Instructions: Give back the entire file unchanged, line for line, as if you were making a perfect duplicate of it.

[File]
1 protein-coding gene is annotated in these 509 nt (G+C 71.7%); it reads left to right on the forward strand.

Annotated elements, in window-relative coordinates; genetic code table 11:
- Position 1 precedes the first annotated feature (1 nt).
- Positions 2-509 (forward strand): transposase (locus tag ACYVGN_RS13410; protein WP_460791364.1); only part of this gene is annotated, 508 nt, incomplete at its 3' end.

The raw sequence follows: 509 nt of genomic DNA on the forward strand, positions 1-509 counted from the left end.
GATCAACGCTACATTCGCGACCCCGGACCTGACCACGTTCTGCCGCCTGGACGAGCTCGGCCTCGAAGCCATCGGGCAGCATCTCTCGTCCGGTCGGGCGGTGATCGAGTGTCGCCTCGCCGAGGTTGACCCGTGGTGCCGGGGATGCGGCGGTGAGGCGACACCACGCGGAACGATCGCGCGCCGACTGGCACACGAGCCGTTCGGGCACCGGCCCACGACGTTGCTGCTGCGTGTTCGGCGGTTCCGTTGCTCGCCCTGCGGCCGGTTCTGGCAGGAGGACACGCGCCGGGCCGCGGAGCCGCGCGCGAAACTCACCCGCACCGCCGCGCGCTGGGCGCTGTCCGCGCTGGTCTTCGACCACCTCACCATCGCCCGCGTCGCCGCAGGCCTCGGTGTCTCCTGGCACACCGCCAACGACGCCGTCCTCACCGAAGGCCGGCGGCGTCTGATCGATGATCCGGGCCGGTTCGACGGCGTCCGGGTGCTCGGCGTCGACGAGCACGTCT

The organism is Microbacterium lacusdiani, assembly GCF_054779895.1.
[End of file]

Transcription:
1 protein-coding gene is annotated in these 509 nt (G+C 71.7%); it reads left to right on the forward strand.

Annotated elements, in window-relative coordinates; genetic code table 11:
- Position 1 precedes the first annotated feature (1 nt).
- Positions 2-509 (forward strand): transposase (locus tag ACYVGN_RS13410; protein WP_460791364.1); only part of this gene is annotated, 508 nt, incomplete at its 3' end.

The raw sequence follows: 509 nt of genomic DNA on the forward strand, positions 1-509 counted from the left end.
GATCAACGCTACATTCGCGACCCCGGACCTGACCACGTTCTGCCGCCTGGACGAGCTCGGCCTCGAAGCCATCGGGCAGCATCTCTCGTCCGGTCGGGCGGTGATCGAGTGTCGCCTCGCCGAGGTTGACCCGTGGTGCCGGGGATGCGGCGGTGAGGCGACACCACGCGGAACGATCGCGCGCCGACTGGCACACGAGCCGTTCGGGCACCGGCCCACGACGTTGCTGCTGCGTGTTCGGCGGTTCCGTTGCTCGCCCTGCGGCCGGTTCTGGCAGGAGGACACGCGCCGGGCCGCGGAGCCGCGCGCGAAACTCACCCGCACCGCCGCGCGCTGGGCGCTGTCCGCGCTGGTCTTCGACCACCTCACCATCGCCCGCGTCGCCGCAGGCCTCGGTGTCTCCTGGCACACCGCCAACGACGCCGTCCTCACCGAAGGCCGGCGGCGTCTGATCGATGATCCGGGCCGGTTCGACGGCGTCCGGGTGCTCGGCGTCGACGAGCACGTCT

The organism is Microbacterium lacusdiani, assembly GCF_054779895.1.